Example of Ajax-based address verification with ColdFusion and jQuery

Earlier this month a reader asked about AJAX-based validation of addresses. I was able to find a few services, but none that were free. Turned out that my own CFUPS package (riaforge link) actually supported address verification. Unfortunately it was only at the city level. I discovered that UPS does support street level verification as well, but had a heck of a time getting it to work. Luckily another reader (and talk about coincidence), Shane Pitts, figured out the issue and sent in the new code. His modification was released to RIAForge today. At lunch, while trying not to pay attention to the iPhone(y) press conference, I wrote up a quick demo.

Before getting into the AJAXy bits, here is a quick example of how the API works. Note that for development, only addresses in New York can be tested. I picked Epicenter's address, hope they don't mind.

<cfset results = av.streetAddressVerification(address="32 E 31st Street", city="New York", state="NY",postalcode="10016")> <cfdump var="#results#" label="Results">

This results in a one line response that is - for the most part - the exact same address.

In fact, for the most part I think you can assume if you get one response back, your initial response was ok. If you enter an inaccurate response though you get more responses:

<cfset results = av.streetAddressVerification(address="390902 SE 31st Street", city="New York", state="NY",postalcode="10016")> <cfdump var="#results#" label="Results">

So given a simple API where we assume 2-N results means we need to provide correction, here is a quick and ugly demo I created.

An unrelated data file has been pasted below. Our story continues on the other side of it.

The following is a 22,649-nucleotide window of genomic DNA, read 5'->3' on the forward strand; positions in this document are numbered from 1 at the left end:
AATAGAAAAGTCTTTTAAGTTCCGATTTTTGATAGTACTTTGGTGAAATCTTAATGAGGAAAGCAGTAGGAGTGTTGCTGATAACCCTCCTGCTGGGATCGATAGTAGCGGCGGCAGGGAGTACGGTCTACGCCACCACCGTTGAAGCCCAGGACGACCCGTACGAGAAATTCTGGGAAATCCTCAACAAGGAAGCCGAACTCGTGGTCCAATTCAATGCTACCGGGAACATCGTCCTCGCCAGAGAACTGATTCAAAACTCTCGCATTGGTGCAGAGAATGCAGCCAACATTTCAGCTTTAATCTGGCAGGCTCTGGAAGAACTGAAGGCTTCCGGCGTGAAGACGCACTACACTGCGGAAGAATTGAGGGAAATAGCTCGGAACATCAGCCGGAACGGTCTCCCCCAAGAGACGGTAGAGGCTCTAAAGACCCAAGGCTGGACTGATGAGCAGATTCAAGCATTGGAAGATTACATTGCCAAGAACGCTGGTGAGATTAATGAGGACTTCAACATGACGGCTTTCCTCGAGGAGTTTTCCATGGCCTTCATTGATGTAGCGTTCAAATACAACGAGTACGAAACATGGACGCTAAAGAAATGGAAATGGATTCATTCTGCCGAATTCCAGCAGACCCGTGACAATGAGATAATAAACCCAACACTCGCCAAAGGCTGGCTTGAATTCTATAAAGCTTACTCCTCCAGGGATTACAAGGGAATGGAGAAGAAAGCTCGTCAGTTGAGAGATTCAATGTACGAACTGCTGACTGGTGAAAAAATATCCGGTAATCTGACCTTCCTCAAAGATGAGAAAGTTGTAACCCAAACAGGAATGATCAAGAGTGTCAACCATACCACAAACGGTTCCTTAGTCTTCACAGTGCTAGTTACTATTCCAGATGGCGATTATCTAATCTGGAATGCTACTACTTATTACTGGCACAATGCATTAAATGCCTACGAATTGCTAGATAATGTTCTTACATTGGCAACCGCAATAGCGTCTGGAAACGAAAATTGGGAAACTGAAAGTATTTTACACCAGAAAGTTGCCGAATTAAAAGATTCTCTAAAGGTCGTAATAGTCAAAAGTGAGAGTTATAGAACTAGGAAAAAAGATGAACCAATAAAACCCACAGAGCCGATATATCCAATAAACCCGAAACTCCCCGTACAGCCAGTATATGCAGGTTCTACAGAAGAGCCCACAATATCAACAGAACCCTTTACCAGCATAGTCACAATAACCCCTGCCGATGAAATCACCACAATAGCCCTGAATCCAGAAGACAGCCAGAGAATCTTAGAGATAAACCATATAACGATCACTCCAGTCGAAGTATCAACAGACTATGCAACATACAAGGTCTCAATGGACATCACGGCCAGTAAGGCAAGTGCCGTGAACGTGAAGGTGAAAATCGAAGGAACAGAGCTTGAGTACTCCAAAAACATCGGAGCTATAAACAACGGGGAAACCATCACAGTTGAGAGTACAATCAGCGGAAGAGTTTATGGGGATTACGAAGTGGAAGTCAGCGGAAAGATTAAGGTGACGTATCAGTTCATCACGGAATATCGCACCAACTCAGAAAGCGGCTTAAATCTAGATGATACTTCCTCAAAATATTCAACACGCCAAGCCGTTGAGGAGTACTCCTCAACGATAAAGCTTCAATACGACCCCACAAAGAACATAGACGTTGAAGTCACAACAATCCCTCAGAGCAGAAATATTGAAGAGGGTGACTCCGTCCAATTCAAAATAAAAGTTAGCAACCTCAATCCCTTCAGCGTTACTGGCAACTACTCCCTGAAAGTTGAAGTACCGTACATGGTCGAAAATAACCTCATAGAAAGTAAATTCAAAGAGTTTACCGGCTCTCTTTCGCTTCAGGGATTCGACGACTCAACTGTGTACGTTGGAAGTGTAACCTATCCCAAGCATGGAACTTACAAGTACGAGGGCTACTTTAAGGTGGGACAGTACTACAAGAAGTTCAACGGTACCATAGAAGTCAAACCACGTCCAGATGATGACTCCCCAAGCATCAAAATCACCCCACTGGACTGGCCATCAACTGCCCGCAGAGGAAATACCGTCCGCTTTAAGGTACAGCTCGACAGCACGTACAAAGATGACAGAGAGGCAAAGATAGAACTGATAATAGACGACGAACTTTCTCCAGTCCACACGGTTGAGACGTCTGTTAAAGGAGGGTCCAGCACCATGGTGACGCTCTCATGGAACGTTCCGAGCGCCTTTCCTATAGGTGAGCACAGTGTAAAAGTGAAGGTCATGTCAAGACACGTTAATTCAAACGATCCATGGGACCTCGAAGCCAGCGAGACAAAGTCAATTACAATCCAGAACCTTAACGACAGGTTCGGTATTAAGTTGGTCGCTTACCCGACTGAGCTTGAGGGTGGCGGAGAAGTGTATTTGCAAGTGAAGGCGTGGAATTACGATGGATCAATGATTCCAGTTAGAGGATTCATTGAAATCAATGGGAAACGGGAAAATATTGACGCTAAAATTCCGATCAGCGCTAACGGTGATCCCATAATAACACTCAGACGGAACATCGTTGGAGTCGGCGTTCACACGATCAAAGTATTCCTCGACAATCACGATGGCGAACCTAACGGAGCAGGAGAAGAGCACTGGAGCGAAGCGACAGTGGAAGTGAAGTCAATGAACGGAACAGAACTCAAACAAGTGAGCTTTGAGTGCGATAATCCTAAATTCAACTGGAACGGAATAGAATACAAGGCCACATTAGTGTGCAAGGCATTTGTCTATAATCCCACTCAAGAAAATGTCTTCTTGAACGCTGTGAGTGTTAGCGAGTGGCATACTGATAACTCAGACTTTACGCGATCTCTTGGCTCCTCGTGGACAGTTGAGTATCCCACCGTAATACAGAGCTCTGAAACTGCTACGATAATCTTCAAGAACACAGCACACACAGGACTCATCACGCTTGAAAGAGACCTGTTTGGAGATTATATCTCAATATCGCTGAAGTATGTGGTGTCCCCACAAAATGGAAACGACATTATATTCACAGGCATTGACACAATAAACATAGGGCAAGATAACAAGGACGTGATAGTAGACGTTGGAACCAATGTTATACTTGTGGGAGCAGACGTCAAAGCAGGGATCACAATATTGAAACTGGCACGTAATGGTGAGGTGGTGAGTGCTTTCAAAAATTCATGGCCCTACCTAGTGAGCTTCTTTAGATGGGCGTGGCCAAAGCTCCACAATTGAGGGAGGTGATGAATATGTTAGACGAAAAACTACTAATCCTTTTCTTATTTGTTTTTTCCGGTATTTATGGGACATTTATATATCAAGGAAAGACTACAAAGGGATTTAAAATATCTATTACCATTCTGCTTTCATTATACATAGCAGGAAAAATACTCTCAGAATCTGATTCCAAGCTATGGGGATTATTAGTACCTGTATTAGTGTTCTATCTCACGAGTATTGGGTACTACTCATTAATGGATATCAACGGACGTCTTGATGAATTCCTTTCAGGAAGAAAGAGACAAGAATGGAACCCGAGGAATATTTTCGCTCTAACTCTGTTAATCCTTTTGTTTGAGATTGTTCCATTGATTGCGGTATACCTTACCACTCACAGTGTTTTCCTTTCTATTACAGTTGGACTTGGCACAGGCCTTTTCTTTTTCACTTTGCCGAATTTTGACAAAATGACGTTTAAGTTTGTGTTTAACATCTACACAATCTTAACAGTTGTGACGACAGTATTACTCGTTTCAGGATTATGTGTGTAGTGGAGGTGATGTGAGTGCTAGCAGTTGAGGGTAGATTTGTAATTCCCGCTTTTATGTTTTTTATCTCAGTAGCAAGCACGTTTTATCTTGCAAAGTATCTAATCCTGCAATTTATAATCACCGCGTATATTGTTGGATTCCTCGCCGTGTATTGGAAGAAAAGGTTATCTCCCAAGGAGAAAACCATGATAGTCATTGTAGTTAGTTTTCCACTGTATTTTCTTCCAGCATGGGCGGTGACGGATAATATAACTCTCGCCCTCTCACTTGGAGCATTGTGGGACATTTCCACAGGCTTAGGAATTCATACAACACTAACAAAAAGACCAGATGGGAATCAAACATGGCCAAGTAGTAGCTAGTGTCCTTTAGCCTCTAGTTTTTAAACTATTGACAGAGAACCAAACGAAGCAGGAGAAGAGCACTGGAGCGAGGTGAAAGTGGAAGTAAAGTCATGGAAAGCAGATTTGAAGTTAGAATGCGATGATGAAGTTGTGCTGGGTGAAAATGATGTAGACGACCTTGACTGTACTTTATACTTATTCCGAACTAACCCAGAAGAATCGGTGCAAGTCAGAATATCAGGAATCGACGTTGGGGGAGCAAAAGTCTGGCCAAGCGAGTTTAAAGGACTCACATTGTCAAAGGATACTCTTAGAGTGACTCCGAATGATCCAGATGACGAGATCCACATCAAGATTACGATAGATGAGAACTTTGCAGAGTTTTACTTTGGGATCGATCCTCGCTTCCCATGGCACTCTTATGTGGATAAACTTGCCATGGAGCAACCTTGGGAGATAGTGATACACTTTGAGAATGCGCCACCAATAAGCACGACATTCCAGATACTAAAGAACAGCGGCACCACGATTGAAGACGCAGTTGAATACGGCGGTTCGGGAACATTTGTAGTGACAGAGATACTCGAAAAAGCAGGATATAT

<html> <head> <script type="text/javascript" src="http://ajax.googleapis.com/ajax/libs/jquery/1/jquery.min.js"></script> <script> function checkAddy(e) { console.log('running checkAddy'); var street = $.trim($("#street").val()); var city = $.trim($("#city").val()); var state = $.trim($("#state").val()); var zip = $.trim($("#zip").val()); if(street == '' || city == '' || state == '' || zip == '') return; $("#avResult").html("Checking your address for validity..."); $.getJSON("verificationservice.cfc?method=verifyaddress&returnFormat=json", {"street":street, "city":city, "state":state, "zip":zip}, function(res) { if(res.ERROR) { $("#avResult").html("An error occured trying to verify your address: "+res.ERROR); } else { //Ok, we must have RESULTS. If 1, we say its good. Technically it may 'correct' a bit but we don't care //If > 1, we create a list of results so you can pick one to auto correct if(res.RESULTS.DATA.length == 1) $("#avResult").html("Your address verified."); else { var s = "<p>The following addresses were returned as possible corrections. Click the address to correct your form.</p>"; $.each(res.RESULTS.DATA, function(idx,val) { s += "<div class='addyoption'><span class='street'>" + val[0] + "</span><br/> "; s += "<span class='city'>" + val[1] + "</span>, <span class='state'>" + val[2] + "</span><br>" ; s += "<span class='zip'>"+val[3]+"-"+val[4] +"</span></div>"; }) $("#avResult").html(s); } } }) } function fixAddy(e) { div = $(e.currentTarget); var street = $(".street", div).html(); var city = $(".city", div).html(); var state = $(".state", div).html(); var zip = $(".zip", div).html(); $("#street").val(street); $("#city").val(city); $("#state").val(state); $("#zip").val(zip); $("#avResult").html(""); } $(document).ready(function() { $("#street, #city, #state, #zip").change(checkAddy); $("#saveBtn").click(checkAddy); $(".addyoption").live("click", fixAddy); }) </script> <style> .addyoption { width: 250px; padding: 5px; background-color: yellow; margin-bottom: 10px; } #avResult { } </style> </head> <body> <h2>Shipping Address</h2> <form> Street: <input type="text" name="street" id="street" value="32 E 31st Street"><br/> City: <input type="text" name="city" id="city" value="New York"><br/> State: <input type="text" name="state" id="state" size="2" maxlength="2" value="NY"><br/> Zip: <input type="text" name="zip" id="zip" value="10016"><br/> <input type="button" id="saveBtn" value="Save"> </form> <div id="avResult"></div> </body> </html>